As a companion novel to Life from Scratch and Measure of Love, this third book in the series takes a sideways narrative with Rachel’ best friend Arianna (you don’t need to have read the prequels for “Apart at the Seams” to work for you). This single mother and aspiring fashion designer has just taken her relationship with Rachel’s brother, Ethan, to the next level. And Arianna gets an incredible opportunity through her fashion house, one that involves hanging out with a Jon Stewart-esque cast on a late-night TV show.
But! Inevitable cracks appear in her relationship as demands are made on her and priorities shift. How can Arianna be both true to herself AND in relationship with a man who has such differing values?
Melissa examines these knotty problems from all angles. As I read, I see so much of myself in her heroines.
Three questions from the book group and my responses:
Why didn’t Arianna ever loser her temper and go off on people who were annoying her? She’s the straightforward, no nonsense, Midwestern girl who gets things done. As a straightforward, no nonsense, Midwestern girl, my expectation would be that someone would get a serious dressing down…especially considering her stress level. But maybe Minnesotans are more like Canadians than other Midwesterners?
Maybe geography isn’t the main thing that goes into straightforward-no-nonsenseness.
I first had to gain clarity (a very gradual process) within myself before I could express to others my emotions and preferences. In previous stages I have experimented between the extremes of being aggressive to get what I want (my teen years, during which I was an erratic bulldozer with my parents) to being very passive about it all (early romantic relationships, hierarchical work relationships). I’ve modulated that pendulum in recent years and in most situations I can be appropriately assertive.
But it took trial and error — and time. I think time, rather than place, is what kept Arianna from being as straighforward-no-nonsense outside her head as she was inside her head.
It feels as though Arianna would become irritated with Ethan for not doing things she needed him to do yet she often wouldn’t verbalize clearly what it was she wanted or needed. Why do you think asking for exactly what you need makes you feel so vulnerable?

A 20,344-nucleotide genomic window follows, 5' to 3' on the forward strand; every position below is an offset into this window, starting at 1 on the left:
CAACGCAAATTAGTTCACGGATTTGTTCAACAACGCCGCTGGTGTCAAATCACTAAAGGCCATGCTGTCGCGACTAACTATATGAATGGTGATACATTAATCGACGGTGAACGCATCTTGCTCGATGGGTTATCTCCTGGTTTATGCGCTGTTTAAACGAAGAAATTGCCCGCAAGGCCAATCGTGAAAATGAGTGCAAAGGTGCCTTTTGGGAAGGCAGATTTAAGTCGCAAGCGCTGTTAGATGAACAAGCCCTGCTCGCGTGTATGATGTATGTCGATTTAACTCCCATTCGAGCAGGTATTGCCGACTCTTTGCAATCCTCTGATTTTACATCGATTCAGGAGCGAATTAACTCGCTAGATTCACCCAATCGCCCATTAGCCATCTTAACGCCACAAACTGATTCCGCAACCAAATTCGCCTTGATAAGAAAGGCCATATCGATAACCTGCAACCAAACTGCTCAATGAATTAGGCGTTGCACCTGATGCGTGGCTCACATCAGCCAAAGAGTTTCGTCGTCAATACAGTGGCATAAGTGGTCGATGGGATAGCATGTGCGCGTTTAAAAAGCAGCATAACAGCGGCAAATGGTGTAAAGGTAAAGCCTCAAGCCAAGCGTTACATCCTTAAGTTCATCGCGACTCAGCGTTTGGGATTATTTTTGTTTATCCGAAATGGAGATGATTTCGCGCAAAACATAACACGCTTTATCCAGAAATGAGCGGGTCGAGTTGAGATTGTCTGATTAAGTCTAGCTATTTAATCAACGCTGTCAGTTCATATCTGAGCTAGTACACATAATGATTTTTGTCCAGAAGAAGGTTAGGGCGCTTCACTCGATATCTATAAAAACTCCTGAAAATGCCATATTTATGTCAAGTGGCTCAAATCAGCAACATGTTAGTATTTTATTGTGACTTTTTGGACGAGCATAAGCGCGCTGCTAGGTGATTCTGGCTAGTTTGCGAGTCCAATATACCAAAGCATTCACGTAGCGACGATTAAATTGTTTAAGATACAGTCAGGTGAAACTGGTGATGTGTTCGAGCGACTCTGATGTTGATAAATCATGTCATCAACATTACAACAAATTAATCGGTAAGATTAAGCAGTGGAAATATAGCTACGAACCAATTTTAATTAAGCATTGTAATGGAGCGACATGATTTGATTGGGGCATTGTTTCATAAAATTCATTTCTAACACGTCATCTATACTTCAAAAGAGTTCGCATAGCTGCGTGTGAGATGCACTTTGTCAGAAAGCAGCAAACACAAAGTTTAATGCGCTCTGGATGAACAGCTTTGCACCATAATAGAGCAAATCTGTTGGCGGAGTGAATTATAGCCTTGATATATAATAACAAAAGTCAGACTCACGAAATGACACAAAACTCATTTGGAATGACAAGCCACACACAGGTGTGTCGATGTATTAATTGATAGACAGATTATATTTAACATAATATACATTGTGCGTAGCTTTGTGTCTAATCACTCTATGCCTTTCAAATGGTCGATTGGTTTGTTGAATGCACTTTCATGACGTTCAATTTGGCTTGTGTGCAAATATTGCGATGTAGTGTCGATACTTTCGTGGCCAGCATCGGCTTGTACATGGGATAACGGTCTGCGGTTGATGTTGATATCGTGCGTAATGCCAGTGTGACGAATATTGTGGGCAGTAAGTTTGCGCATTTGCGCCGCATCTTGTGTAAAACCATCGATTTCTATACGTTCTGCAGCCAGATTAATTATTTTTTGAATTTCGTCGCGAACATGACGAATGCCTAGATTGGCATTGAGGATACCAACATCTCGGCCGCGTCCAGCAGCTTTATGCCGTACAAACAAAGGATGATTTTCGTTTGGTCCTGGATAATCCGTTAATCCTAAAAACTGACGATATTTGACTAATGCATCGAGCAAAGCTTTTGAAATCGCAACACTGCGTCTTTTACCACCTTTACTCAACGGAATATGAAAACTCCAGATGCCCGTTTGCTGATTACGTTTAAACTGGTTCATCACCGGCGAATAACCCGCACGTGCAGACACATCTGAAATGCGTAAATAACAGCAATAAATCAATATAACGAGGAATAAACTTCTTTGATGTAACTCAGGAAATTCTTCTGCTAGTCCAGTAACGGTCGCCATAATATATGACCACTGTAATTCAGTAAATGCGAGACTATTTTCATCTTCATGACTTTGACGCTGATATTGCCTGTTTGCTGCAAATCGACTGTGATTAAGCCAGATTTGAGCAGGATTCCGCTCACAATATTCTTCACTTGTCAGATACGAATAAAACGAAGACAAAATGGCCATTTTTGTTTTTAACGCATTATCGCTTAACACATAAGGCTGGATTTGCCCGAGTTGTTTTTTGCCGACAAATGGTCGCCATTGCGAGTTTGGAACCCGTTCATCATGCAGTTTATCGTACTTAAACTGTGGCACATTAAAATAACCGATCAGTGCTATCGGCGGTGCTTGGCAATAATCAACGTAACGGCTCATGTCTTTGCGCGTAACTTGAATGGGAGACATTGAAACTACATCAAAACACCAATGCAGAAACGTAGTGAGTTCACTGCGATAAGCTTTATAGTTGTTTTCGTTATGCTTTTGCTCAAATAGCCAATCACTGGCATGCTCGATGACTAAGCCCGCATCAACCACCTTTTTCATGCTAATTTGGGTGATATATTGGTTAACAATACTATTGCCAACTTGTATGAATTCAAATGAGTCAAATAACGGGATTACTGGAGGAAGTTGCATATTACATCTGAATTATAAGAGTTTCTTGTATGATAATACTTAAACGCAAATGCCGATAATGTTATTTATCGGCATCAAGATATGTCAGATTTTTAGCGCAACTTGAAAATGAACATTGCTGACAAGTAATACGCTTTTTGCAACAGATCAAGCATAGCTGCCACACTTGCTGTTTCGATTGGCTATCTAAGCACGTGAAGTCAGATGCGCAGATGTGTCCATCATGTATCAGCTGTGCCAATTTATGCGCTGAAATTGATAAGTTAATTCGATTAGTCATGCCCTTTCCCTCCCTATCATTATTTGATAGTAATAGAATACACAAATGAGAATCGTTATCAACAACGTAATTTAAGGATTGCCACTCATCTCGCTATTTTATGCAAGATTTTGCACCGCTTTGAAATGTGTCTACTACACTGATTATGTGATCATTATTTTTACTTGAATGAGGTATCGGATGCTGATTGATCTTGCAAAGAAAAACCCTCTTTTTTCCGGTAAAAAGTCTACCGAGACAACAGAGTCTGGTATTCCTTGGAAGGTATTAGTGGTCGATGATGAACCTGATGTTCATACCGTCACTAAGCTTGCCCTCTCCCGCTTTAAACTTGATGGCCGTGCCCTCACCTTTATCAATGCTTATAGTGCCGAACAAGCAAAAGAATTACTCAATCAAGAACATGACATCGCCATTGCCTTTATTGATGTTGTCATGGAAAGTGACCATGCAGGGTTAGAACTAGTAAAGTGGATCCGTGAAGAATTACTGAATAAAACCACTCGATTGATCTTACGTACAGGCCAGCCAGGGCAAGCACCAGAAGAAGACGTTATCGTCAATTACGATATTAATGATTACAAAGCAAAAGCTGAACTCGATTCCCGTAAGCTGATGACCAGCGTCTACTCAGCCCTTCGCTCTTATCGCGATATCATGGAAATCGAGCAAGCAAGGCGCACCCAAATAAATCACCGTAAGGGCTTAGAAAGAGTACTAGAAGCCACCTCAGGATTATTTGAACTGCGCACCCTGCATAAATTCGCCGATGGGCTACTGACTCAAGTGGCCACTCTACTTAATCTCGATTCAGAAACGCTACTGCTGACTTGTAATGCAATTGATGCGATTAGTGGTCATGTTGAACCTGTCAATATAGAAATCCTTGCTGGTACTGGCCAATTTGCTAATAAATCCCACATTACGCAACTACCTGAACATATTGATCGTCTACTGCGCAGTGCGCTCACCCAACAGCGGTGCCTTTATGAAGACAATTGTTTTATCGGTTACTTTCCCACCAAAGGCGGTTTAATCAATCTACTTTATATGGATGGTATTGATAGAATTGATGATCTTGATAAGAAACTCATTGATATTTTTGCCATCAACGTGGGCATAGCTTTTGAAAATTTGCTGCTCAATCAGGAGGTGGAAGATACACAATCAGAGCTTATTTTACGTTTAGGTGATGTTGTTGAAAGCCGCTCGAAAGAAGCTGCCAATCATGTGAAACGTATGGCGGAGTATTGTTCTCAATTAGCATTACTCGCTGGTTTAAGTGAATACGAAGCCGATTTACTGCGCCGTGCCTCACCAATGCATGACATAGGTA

This goes back to having clarity within, with having healthy boundaries around what is and isn’t reasonable to expect from a person and relationship, and being able to articulate those expectations — asking for what you need. These are traits I continue to develop (there is no there there).
When not quite confident of where one person starts and another begins, and when unsure of a code of behavior, Arianna resorts to what so many women do — being the “good girl.” I have been taming my inner Good Girl for decades. She emerges when I feel out of my element. And when she does, I become a consummate people pleaser, taking care of the other’s needs while seething that my own aren’t being addressed.
I think it is very vulnerable to be authentic — to live without a mask, without a barrier between you and the world (or just the other in a relationship). To do so, you are clear within yourself, you set and patrol boundaries that are respectful to you and the other person, and you have courage to ask for what you want. It’s a very vulnerable state — and paradoxically, a sign of incredible inner strength.
Arianna has several major events that are downplayed by Rachel. How would you have reacted if this had happened to you? Would you have made the effort to repair the friendship?
My first inclination with discord is to look within. Was I the one who didn’t share enough? Am I expecting my friend to read my mind? Are my expectations too high regarding the important people in my life? Do I expect that others will supply for me something that I could very well supply for myself?
After my exercise in introspection, I take a look at the other person. Did she know what I needed in that moment? Should she have known (and how?)? Did she deliberately slight me? Is there other evidence that this relationships is waning?
I may decide to speak up to my friend, I might say:”Hey, when that big thing happened to me, I feel as if you weren’t really there for me. What was going on for you?” If my friend has repeatedly not been there for me and I’ve tried to address it multiple times, I may simply let the friendship die. If I myself am in a funk, I would tell myself to “snap out of it! — stop being a victim and move on.”
So yes, I would make an effort to repair a friendship by looking within, by talking it out, and by asking for what I want. But if the person is unresponsive to my overtures, I would not belabor my efforts. I would not close the door forever, but I would not continue my efforts on something that’s just not there at a point in time.
To continue to this book tour, please visit the links below. Comments are much appreciated by the book tourists!